There’s also the question of the GPU. Historically, recording and editing audio didn’t utilise many graphics card resources, unlike 3D design and video editing. Things are more complicated these days — some audio software is GPU-accelerated. In the main, though, added GPU clout is more of a factor should you require additional displays.
Best studio Mac for musicians: 27-inch iMac with Retina 5K
When working in a studio, an iMac offers an affordable means of getting reasonably high-end kit, and the large display you’ll need when working with complex editing software. For music production, the i5 chips in Apple’s 5K iMac are sufficient, and you can upgrade RAM from the base 8 GB up to 32 GB whenever you like, avoiding Apple’s hefty RAM prices.
You need to be mindful of internal storage: the entry-level 3.2 GHz model ships with a 1TB hard drive. Others in the line-up boast a Fusion Drive (a combination hard drive/SSD system). You can instead just go for faster flash storage, but at a cost (£630 for 1 TB). Get the best you can afford.
Connections-wise, you get four USB 3 ports and two Thunderbolt 2 ports. The latter is great for fast external storage, leaving the former for accessories and instruments. There’s a headphone jack, for when you’re not using monitors and/or an external interface for headphones.
Prices for the 5K iMac start at £1,749 and go up to £2,249 (without optional extras) - configure your options through the Apple Store.
Best portable Mac for musicians: MacBook Pro with Retina display
If you’re a musician on the road, avoid the MacBook (not powerful enough; only one connection port — and that’s USB-C), and the MacBook Air (not awful, but still lacking in screen space and power). The only Apple notebook really worth consideration for music-making is the MacBook Pro, especially the 2016 variant which features a Touch Bar.
Starting with the 2015 model, you get two USB 3 ports, two Thunderbolt 2 ports, and a headphone jack. The 13-inch and 15-inch models are both fairly light (1.58 and 2.04 kg, respectively); however, they differ in terms of power and display size. In the latter case, try to see your preferred software running, because that might make the decision for you. Regarding processing power, the i5s in the 13-inch MacBook Pro are sufficient, but the i7s in the 15-inch will give your notebook a longer lifespan.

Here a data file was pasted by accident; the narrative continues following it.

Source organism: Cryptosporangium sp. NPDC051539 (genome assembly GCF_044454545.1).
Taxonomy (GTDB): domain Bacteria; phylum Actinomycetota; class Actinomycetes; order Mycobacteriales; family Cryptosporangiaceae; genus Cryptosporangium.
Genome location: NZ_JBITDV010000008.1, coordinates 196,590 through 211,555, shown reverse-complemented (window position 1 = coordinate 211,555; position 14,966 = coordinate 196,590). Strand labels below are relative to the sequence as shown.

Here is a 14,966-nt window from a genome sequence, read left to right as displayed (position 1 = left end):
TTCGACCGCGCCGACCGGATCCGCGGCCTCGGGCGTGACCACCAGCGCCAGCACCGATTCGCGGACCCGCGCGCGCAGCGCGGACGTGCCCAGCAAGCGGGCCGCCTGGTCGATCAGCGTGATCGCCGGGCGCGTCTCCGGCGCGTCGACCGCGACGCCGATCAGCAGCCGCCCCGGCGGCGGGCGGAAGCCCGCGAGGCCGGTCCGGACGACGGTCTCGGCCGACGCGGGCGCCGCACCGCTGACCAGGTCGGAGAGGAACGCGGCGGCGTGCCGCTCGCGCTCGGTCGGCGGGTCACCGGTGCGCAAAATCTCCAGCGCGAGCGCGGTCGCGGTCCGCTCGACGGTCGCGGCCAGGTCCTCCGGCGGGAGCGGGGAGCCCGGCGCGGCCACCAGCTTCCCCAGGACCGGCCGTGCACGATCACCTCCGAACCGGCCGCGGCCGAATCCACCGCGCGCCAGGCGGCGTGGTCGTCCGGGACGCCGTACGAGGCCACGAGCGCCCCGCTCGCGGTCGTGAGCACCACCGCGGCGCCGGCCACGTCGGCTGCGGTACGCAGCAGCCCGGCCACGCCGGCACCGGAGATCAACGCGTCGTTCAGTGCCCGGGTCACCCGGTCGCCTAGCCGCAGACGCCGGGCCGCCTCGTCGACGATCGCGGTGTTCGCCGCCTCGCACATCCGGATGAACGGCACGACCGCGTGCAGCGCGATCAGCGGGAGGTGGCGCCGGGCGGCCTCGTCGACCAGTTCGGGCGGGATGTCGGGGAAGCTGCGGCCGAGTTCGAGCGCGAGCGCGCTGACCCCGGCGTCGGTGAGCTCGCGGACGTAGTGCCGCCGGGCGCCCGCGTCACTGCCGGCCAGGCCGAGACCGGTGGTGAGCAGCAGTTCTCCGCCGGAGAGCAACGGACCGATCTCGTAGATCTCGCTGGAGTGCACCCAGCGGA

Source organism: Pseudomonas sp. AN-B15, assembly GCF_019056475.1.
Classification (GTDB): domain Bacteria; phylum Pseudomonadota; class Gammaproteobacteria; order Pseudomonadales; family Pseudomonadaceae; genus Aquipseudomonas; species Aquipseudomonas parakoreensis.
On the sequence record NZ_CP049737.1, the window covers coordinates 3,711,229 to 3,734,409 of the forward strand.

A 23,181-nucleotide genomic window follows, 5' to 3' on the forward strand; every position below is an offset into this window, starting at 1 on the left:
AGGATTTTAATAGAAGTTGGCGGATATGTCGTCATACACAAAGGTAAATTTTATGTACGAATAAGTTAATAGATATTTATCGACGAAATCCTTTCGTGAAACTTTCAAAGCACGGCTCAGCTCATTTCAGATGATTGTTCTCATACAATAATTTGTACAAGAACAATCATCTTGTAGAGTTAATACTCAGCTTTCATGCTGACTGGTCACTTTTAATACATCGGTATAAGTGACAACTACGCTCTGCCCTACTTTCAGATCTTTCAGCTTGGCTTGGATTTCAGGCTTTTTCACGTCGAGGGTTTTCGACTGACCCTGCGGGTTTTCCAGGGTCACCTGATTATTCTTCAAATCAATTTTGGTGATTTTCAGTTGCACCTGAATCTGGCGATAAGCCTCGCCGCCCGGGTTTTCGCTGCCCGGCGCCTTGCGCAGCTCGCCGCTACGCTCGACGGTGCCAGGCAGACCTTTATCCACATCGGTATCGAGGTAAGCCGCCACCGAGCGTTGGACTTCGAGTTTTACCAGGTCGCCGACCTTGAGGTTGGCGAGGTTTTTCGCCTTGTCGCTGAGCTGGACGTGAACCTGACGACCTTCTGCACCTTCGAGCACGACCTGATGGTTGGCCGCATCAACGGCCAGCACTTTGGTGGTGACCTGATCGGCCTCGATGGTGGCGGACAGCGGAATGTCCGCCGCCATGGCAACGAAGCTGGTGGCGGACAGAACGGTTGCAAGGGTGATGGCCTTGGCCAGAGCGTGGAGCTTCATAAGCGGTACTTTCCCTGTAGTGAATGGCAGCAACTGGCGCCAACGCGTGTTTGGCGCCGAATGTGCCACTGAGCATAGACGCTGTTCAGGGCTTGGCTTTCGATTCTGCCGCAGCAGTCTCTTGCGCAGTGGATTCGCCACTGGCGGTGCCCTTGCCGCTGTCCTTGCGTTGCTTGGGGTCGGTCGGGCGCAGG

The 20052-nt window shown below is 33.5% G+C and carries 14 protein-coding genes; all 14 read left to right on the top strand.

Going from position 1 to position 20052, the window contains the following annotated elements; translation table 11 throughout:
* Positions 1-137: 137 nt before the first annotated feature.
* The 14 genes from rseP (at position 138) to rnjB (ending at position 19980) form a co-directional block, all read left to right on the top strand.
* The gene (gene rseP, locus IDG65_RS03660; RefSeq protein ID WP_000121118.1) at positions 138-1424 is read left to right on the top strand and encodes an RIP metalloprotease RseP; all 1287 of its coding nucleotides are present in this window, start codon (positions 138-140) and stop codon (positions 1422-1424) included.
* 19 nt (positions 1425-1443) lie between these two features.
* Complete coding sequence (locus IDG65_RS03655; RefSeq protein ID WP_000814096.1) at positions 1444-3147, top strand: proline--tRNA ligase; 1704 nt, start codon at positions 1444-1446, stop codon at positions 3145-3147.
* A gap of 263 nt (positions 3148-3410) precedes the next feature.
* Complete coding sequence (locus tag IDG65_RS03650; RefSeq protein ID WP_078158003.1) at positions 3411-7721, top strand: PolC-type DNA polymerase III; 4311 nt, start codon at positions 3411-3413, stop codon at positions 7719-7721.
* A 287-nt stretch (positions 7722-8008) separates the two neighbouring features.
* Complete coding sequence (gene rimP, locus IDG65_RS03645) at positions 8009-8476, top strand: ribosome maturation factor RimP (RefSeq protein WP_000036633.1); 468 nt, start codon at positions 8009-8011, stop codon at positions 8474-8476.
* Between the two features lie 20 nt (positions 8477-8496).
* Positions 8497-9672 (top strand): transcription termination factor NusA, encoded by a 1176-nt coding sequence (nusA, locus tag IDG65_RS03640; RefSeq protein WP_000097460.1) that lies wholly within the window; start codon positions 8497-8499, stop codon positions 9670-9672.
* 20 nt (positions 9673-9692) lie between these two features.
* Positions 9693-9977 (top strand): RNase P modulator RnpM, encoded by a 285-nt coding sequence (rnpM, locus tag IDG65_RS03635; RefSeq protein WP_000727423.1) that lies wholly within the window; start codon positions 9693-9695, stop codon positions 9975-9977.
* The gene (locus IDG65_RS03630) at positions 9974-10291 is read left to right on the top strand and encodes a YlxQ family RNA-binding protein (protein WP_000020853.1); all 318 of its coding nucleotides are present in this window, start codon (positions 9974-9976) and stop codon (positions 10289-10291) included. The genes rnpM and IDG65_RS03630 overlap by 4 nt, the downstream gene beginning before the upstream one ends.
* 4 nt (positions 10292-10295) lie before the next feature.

Whichever model you get, you can customise the amount of on-board storage (up to 1TB), and if you plump for the 13-inch model, bump up the RAM to 16GB during purchase, because it cannot be upgraded later. The 2015 13in model costs £1,249 and the 15in costs £1,899 - you can find them on the Apple store.
The 2016 MacBook Pro models also come in 13- and 15in sizes - you'll be offered a lot more options, both in terms of featuresd and specs. All models come with four Thunderbolt 3 ports, apart from the 2.0GHz 13in model that only features two Thunderbolt 3 ports.
The 13in 2.0GHz model is the lowest-end model in the 2016 product-line, but is still powerful for musicians - with its configurable 8GB RAM, 256GB SSD and Intel Iris Graphics 540, the 'low-end' MacBook Pro is powerful enough to cope with heavy music editing. It can be found for £1,449 on the Apple Store.
If you're looking for something extra, the 13in 2.9GHz and 15in MacBook Pros offer the Touch Bar and Touch ID. The Touch Bar works great with certain applications (such as Music programs), allowing you to DJ on-the-fly or aid you in producing music with a visual multi-touch bar located at the top of the keyboard (replacing the F keys).
The Touch Bar is a new way of interacting with your MacBook, and musicians will love having a multi-touch dial they can use to adjust certain frequency bands - or even simply have a more studio-feel. Both 13- and 15in models have enough horsepower for music production and can also be customised - you can find them on the Apple Store.
Read more about the Retina MacBook Pro here
Read next: GarageBand for iPad & iPhone review
Best Mac for musicians on a budget: Mac mini